Hitchcock told his parents that he wanted to be an engineer, and on 25 July 1913,[27] he left St Ignatius and enrolled in night classes at the London County Council School of Engineering and Navigation in Poplar. In a book-length interview in 1962, he told François Truffaut that he had studied "mechanics, electricity, acoustics, and navigation". Then on 12 December 1914 his father, who had been suffering from emphysema and kidney disease, died at the age of 52.[28] To support himself and his mother—his older siblings had left home by then—Hitchcock took a job, for 15 shillings a week (£66 in 2017),[29] as a technical clerk at the Henley Telegraph and Cable Company in Blomfield Street near London Wall.[30] He kept up his night classes, this time in art history, painting, economics, and political science.[31] His older brother ran the family shops, while he and his mother continued to live in Salmon Lane.

He was too young to enlist when World War I broke out in July 1914, and when he was old enough, in 1917, he was classified as "C3" ("free from serious organic disease, able to stand service conditions in garrisons at home ... only suitable for sedentary work").[33] He joined a volunteer corps of the Royal Engineers and took part in theoretical briefings; there was one session of practical exercises in Hyde Park, during which, John Russell Taylor wrote, his puttees kept falling down around his ankles.

After the war, Hitchcock began dabbling in creative writing. In June 1919 he became a founding editor and business manager of Henley's in-house publication, The Henley Telegraph (sixpence a copy), to which he submitted several short stories.[d] Henley's promoted him to the advertising department, where he wrote copy and drew graphics for advertisements for electric cable. He apparently loved the job and would stay late at the office to examine the proofs; he told Truffaut that this was his "first step toward cinema". He enjoyed watching films, especially American cinema, and from the age of 16 read the trade papers; he watched Charlie Chaplin, D. W. Griffith and Buster Keaton, and particularly liked Fritz Lang's Der müde Tod (1921).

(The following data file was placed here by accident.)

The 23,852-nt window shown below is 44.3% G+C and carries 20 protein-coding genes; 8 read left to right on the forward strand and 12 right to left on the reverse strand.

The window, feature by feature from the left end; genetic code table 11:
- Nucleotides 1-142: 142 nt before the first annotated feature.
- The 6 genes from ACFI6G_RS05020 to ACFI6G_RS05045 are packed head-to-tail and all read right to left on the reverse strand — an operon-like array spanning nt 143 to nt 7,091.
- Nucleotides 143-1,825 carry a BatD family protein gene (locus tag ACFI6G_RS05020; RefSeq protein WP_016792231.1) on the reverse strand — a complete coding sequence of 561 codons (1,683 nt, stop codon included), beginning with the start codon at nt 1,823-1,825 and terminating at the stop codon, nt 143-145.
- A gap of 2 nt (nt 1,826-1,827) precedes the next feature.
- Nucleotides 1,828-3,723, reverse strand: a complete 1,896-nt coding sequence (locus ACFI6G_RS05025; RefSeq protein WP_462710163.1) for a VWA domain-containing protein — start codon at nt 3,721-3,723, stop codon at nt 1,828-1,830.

Inter-war career: 1919–1939[edit]

Famous Players-Lasky[edit]

While still at Henley's, he read in a trade paper that Famous Players-Lasky, the production arm of Paramount Pictures, was opening a studio in London. They were planning to film The Sorrows of Satan by Marie Corelli, so he produced some drawings for the title cards and sent his work to the studio.[page needed] They hired him, and in 1919 he began working for Islington Studios in Poole Street, Hoxton, as a title-card designer.Donald Spoto writes that most of the staff were Americans with strict job specifications, but the English workers were encouraged to try their hand at anything, which meant that Hitchcock gained experience as a co-writer, art director and production manager on at least 18 silent films.The Times wrote in February 1922 about the studio's "special art title department under the supervision of Mr. A. J. Hitchcock".[47] His work there included Number 13 (1922), also known as Mrs. Peabody, cancelled because of financial problems—the few finished scenes are lost—and Always Tell Your Wife (1923), which he and Seymour Hicks finished together when Hicks was about to give up on it. Hicks wrote later about being helped by "a fat youth who was in charge of the property room ... [n]one other than Alfred Hitchcock".

Gainsborough Pictures[edit]

When Paramount pulled out of London in 1922, Hitchcock was hired as an assistant director by a new firm run in the same location by Michael Balcon, later known as Gainsborough Pictures. Hitchcock worked on Woman to Woman (1923) with the director Graham Cutts, designing the set, writing the script and producing. He said: "It was the first film that I had really got my hands onto." The editor and "script girl" on Woman to Woman was Alma Reville, his future wife. He also worked as an assistant to Cutts on The White Shadow (1924), The Passionate Adventure (1924), The Blackguard (1925), and The Prude's Fall (1925).The Blackguard was produced at the Babelsberg Studios in Potsdam, where Hitchcock watched part of the making of F. W. Murnau's film The Last Laugh (1924).[53] He was impressed with Murnau's work and later used many of his techniques for the set design in his own productions.